At the same time, alongside national interests, there also are common concerns shared by Norway and Russia, who have been good neighbors in the preservation of the Barents Sea ecosystem and the rational development of its huge fish and hydrocarbon reserves. Working along these lines, even during the Cold War, the two countries established effective mechanisms for joint management of the fisheries, while in 2010 they peacefully resolved the 40-year-long territorial dispute through the delimitation of a 175-square-kilometer area.
Norway is right to care about this unique heritage. On April 10, Norway’s Foreign Minister Borge Brende wrote in the Verdens Gang daily: "The political environment notwithstanding, Russia will remain our neighbor. This is why we will keep cooperating with Russia in many areas, which is important for neighborly relations. We attach heightened importance to effective management of northern fisheries, nuclear security, protection of environment and search and rescue at sea."
But he also noted that the resumption of full-scale contact would "require changes in Russia's policies." In fact, Norway also has a Western-oriented third set of interests, which has driven the country to joining the anti-Russian sanctions. The underlying reasons not only lie in the longstanding NATO-based alliance with the United States and close economic ties with the European Union, but also in the natural fear of facing Russia in the North all alone, largely because of the 1944-1947 crisis, when Soviet Foreign Minister Vyacheslav Molotov demanded a separate revision of the Spitsbergen Treaty.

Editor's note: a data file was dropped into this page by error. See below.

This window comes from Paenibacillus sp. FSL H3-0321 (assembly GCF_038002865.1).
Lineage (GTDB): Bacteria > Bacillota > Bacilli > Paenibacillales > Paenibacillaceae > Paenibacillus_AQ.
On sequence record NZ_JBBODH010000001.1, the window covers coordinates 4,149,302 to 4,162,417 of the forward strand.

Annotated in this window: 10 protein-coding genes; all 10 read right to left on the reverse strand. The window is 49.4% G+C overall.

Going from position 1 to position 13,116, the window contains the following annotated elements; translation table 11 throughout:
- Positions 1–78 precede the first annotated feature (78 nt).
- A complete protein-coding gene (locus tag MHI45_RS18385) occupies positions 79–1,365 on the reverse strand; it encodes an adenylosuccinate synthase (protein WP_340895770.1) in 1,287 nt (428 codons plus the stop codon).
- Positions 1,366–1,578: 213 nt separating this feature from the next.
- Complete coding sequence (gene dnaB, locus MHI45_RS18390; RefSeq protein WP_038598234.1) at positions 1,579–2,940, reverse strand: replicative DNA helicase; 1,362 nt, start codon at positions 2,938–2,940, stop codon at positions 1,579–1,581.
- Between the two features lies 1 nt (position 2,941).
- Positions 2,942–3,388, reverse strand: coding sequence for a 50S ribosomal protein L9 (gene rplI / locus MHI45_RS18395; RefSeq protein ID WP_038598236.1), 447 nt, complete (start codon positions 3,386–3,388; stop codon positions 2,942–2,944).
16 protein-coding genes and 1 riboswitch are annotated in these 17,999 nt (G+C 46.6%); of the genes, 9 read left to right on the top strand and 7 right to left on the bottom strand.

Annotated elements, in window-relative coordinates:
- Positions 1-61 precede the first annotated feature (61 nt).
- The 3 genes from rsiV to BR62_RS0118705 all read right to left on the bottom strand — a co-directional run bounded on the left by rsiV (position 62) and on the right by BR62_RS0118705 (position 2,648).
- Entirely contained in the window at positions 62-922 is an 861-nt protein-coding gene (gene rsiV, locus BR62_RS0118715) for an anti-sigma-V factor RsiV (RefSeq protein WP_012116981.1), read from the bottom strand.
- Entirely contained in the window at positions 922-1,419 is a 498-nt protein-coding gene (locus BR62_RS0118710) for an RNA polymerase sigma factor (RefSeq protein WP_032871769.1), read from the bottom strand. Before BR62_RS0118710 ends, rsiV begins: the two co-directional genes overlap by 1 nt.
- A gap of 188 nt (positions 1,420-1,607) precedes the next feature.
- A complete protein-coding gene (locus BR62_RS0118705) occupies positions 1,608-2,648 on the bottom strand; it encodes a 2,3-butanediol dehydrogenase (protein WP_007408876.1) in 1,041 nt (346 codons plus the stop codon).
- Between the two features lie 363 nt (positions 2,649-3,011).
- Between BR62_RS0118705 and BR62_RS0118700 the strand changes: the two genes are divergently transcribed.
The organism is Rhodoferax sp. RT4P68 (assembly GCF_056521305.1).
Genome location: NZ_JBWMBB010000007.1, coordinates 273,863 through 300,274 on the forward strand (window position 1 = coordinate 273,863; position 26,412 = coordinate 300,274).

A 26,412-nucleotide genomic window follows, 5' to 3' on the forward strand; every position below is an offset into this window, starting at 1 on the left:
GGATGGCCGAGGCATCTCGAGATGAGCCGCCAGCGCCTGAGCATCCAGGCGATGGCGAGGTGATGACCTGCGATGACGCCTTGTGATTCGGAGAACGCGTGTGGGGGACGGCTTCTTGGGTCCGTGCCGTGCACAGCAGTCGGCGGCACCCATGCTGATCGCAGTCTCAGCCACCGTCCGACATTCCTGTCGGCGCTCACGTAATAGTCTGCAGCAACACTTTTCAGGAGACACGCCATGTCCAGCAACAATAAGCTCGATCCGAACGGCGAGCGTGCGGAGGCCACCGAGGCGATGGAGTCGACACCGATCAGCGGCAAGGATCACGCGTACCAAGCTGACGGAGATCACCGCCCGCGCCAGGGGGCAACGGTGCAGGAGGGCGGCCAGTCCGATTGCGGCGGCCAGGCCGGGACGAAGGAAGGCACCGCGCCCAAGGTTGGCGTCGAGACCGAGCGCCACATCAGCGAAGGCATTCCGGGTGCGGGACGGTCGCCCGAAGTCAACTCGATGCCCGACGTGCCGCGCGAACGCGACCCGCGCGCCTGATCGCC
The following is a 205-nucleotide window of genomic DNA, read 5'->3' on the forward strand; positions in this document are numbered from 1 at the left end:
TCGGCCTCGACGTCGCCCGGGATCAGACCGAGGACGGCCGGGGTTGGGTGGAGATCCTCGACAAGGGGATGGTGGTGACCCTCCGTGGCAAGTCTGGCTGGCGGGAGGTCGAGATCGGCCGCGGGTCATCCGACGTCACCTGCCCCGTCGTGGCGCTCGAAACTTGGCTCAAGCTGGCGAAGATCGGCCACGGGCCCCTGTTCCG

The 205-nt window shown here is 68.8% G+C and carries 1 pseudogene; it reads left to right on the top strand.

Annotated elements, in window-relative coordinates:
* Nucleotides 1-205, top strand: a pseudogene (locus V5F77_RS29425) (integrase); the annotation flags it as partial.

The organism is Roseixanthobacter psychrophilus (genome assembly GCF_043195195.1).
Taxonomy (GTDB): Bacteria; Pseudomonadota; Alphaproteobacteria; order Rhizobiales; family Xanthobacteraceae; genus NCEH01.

During the Cold War, Norway and Turkey enjoyed the prestigious status of a NATO "flank country." The situation brought Norway enormous investments from the NATO infrastructure programs, which were effectively used both for military and civilian purposes. Hence, Norway suffers damages from the North’s reduced importance for NATO after the collapse of the Soviet Union and would prefer to fuel controllable tensions with Russia in the Arctic.
Oslo has long found itself balancing between these often-mismatched interests, with the optimal scenario appearing to lie in free operation in the North, primarily in Spitsbergen and adjacent waters, or jointly with Russia, with overall support from its major NATO allies. However, this hardly seems suitable for others. It is not only Russia, but also Spain, Great Britain and self-governed Greenland that do not recognize the fishery zone around Spitsbergen Norway established in 1977. Several years ago, Britain’s Foreign Office convened an international conference on the issue, to which the Norwegians remained demonstratively uninvited.
Hence, the Norwegian demarche over Rogozin's visit must have been at least a three-pronged trial to test the strength of Russia's approach to Spitsbergen, to show determination in defending its sovereignty to the electorate, and to confirm its commitment to Russia sanctions imposed by the EU and NATO partners. The Western appeal seems most interesting – should they express solidarity with Norway on its dissatisfaction about Rogozin's stopover, they would automatically support the Norwegian broad interpretation of the 1920 Treaty.
Oslo appears to regard the statement of a principled position as being more important than practical results (although allied support may have been insufficient), which materialized in a change of attitude and easing tensions. To this end, the Russian Foreign Ministry’s reserved and distinct response was most appropriate both in substance and scope.
At the same time, it is worth recalling how Andersen said that Norway would consider ways to harden overall entry rules including Spitsbergen, meaning that the issue is far from being settled and that Norwegian steps toward the archipelago will continue to require close attention.